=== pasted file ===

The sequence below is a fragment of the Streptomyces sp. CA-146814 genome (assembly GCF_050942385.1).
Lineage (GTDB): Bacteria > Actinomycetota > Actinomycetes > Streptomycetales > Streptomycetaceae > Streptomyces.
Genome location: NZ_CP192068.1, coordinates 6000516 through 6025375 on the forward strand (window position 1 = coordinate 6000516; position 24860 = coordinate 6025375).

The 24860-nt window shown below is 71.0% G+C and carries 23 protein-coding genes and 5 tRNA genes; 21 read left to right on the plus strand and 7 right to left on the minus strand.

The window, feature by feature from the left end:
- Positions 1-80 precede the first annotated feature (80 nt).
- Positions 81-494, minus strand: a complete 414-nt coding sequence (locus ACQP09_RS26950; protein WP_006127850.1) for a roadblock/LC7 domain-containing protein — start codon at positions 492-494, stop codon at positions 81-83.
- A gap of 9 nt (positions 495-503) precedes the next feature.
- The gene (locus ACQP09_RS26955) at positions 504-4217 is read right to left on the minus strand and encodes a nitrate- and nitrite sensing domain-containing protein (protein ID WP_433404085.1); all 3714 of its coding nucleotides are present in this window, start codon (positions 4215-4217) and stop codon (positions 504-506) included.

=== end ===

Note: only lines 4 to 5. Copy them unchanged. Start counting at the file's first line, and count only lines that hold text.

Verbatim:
The 24860-nt window shown below is 71.0% G+C and carries 23 protein-coding genes and 5 tRNA genes; 21 read left to right on the plus strand and 7 right to left on the minus strand.

The window, feature by feature from the left end: